Give and Take: Why Helping Others Drives Our Success by Adam Grant
Nicolle Okoren, our operations writer, recommends Give and Take: “I feel like this [choice] is so basic, but it prioritizes putting people first. Greed is not the answer long term—even in a capitalistic society.”
The book details how other people can help us in our success. With evidence and stories, Grant wrote one of the most captivating and must-read business books.
Grit: The Power of Passion and Perseverance by Angela Duckworth
“Tons of eye-opening research around talent, achievement, and perseverance. My biggest takeaway was the idea of coming up with a life vision statement and making that your long-term goal,” Rachel Cottam said.
In Grit, Duckworth writes about the secret to achievement: a “special blend of passion and persistence she calls ‘grit,’” according to the book's summary. In fact, grit is the hallmark of high achievers, and Duckworth uses scientific research and interviews with high achievers to prove her point.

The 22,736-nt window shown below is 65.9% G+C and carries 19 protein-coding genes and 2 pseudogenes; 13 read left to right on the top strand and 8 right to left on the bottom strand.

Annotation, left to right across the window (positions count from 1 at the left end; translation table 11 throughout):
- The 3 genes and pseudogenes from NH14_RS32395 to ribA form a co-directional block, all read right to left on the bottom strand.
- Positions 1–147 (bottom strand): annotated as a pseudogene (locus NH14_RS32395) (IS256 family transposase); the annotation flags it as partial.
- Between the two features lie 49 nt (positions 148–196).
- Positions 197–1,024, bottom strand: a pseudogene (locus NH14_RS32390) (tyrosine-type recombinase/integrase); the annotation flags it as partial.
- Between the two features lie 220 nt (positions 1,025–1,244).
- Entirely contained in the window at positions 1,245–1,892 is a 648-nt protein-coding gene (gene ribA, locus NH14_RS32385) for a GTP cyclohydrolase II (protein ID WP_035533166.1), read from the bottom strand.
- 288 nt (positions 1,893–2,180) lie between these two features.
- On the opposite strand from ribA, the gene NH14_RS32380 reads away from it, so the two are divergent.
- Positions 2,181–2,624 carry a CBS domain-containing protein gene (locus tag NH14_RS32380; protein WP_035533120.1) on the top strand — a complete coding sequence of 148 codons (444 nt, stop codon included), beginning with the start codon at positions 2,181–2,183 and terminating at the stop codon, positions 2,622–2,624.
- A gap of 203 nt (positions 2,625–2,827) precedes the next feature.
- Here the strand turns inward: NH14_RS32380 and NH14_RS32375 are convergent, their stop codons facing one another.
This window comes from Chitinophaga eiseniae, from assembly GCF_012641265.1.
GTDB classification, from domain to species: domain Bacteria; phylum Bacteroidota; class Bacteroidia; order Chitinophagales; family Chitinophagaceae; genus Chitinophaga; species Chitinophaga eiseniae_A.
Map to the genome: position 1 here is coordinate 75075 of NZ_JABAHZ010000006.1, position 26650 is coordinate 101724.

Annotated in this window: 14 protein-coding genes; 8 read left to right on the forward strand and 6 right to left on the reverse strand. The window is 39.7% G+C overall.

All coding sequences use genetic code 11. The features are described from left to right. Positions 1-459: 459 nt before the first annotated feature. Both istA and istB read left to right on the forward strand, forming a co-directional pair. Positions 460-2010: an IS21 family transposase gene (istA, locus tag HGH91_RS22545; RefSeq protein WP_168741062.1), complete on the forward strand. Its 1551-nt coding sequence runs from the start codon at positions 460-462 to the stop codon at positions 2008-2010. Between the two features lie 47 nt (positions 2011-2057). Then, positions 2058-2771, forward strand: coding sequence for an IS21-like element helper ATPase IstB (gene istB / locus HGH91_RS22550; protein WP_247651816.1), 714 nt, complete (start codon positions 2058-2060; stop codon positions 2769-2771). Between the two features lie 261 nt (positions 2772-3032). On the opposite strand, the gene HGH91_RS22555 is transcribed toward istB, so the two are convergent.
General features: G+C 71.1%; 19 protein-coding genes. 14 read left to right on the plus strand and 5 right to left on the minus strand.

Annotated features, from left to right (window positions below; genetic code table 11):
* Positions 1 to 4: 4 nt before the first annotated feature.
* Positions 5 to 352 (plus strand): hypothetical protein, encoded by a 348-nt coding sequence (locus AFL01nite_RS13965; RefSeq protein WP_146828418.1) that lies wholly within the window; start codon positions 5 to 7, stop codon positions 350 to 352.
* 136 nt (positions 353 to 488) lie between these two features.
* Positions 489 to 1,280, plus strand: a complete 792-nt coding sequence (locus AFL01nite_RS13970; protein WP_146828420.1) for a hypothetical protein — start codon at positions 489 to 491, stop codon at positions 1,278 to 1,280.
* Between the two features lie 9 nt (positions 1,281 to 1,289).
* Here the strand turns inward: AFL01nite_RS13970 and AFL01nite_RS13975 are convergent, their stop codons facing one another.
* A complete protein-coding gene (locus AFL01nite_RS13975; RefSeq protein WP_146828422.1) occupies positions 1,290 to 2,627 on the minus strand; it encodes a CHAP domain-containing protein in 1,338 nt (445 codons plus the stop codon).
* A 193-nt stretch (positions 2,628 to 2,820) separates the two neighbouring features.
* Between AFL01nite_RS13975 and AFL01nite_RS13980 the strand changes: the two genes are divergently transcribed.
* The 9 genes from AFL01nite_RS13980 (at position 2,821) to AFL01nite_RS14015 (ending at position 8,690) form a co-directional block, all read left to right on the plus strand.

Too Big to Fail: Inside the Battle to Save Wall Street by Andrew Ross Sorkin
My pick is Too Big to Fail: Inside the Battle to Save Wall Street by Andrew Ross Sorkin. It gives an hour-by-hour account of the 2008 economic crisis and the attempts to save the US economy.
It’s crazy to see the backroom meetings and phone calls that occurred as the economy was collapsing in 2008. But even more so, it’s crazy how much power these big financial institutions had and how the government wanted them to survive. Sorkin gets incredible access and insight and you can feel the tension in the days of the collapse.
Radical Candor: How to Get What You Want by Saying What You Mean by Kim Scott
A book with great advice for managers and business owners, Radical Candor is about being a good boss by “caring personally” and “challenging directly.” With those two ideas, you can cultivate better relationships at work and create a strong work environment.